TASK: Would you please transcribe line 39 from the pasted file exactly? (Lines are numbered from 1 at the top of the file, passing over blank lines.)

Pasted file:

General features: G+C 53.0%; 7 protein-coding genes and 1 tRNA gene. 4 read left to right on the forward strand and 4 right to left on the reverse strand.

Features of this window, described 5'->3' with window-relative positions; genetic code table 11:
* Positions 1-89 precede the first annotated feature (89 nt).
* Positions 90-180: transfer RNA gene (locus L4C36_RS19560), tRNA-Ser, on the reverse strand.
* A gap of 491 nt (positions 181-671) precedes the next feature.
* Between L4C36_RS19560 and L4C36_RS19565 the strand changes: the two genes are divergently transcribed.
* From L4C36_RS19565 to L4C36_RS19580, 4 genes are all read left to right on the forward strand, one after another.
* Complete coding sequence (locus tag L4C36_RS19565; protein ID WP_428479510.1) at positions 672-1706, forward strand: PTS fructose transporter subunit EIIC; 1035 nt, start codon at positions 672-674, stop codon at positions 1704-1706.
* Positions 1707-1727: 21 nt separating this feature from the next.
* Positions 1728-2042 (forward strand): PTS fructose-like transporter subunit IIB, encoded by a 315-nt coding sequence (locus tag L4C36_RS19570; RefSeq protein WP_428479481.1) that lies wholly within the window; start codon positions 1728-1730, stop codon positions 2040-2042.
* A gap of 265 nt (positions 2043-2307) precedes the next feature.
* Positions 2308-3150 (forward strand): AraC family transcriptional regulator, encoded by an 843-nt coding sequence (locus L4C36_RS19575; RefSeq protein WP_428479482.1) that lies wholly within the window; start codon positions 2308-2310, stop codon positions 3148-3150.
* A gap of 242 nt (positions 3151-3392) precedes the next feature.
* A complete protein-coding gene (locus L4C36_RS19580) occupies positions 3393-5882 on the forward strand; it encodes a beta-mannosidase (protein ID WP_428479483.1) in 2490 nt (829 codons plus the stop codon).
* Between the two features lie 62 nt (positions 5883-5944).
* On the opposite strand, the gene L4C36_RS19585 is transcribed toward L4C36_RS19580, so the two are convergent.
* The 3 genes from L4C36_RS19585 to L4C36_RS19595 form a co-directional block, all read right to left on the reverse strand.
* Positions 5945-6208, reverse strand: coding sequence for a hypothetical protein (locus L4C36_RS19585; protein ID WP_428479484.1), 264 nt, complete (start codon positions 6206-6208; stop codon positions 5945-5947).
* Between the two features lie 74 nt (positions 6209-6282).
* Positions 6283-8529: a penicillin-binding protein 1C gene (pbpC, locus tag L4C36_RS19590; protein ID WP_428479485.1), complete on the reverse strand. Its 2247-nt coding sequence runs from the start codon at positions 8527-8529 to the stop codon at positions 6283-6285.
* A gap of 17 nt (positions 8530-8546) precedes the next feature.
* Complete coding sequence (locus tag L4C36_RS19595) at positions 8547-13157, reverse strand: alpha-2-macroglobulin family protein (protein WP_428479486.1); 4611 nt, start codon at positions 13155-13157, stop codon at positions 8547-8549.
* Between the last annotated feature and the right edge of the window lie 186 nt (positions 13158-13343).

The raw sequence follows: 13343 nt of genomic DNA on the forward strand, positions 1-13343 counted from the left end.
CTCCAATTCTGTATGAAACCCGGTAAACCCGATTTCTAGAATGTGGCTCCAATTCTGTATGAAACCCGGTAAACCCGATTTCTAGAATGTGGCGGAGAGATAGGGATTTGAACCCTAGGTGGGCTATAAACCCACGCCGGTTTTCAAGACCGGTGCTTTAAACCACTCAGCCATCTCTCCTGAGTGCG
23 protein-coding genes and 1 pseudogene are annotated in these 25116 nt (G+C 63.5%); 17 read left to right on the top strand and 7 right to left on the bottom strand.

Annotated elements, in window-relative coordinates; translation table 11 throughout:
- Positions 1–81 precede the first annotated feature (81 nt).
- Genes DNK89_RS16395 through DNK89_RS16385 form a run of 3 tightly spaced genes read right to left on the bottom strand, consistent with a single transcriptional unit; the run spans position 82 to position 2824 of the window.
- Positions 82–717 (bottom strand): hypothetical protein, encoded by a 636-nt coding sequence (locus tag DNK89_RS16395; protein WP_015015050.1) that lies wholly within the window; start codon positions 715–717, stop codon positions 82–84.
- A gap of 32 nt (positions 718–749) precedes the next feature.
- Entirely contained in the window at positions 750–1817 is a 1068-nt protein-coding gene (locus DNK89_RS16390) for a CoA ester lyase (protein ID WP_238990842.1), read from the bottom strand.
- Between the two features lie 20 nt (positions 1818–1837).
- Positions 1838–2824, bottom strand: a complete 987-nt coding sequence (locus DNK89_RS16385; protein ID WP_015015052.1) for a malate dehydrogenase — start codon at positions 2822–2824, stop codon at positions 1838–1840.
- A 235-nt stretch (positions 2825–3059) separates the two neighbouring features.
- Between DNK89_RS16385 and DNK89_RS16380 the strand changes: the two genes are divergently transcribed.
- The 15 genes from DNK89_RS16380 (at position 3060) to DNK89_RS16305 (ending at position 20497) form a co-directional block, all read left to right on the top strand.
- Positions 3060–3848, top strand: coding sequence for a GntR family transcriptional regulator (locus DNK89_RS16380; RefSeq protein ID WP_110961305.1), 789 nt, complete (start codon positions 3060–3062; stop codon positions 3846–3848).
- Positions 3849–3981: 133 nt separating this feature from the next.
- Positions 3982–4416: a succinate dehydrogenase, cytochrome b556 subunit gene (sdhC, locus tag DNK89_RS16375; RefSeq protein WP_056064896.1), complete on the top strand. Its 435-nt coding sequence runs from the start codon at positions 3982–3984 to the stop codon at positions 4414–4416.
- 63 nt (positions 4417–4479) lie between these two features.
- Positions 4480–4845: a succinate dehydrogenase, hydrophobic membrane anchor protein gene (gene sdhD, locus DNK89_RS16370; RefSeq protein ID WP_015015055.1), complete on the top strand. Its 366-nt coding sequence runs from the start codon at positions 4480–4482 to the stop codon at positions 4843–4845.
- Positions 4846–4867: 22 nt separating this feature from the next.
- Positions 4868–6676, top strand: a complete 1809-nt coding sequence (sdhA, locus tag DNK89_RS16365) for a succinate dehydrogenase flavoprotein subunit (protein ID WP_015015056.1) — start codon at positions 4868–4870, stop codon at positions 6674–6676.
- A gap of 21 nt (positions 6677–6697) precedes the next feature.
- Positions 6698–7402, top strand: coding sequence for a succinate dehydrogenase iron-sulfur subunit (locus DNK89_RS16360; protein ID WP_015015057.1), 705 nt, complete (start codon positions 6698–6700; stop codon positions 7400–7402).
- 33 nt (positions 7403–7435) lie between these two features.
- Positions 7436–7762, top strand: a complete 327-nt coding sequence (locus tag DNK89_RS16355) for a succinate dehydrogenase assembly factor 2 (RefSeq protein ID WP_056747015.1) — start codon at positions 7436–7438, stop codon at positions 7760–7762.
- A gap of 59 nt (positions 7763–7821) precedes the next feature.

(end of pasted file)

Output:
- Positions 3849–3981: 133 nt separating this feature from the next.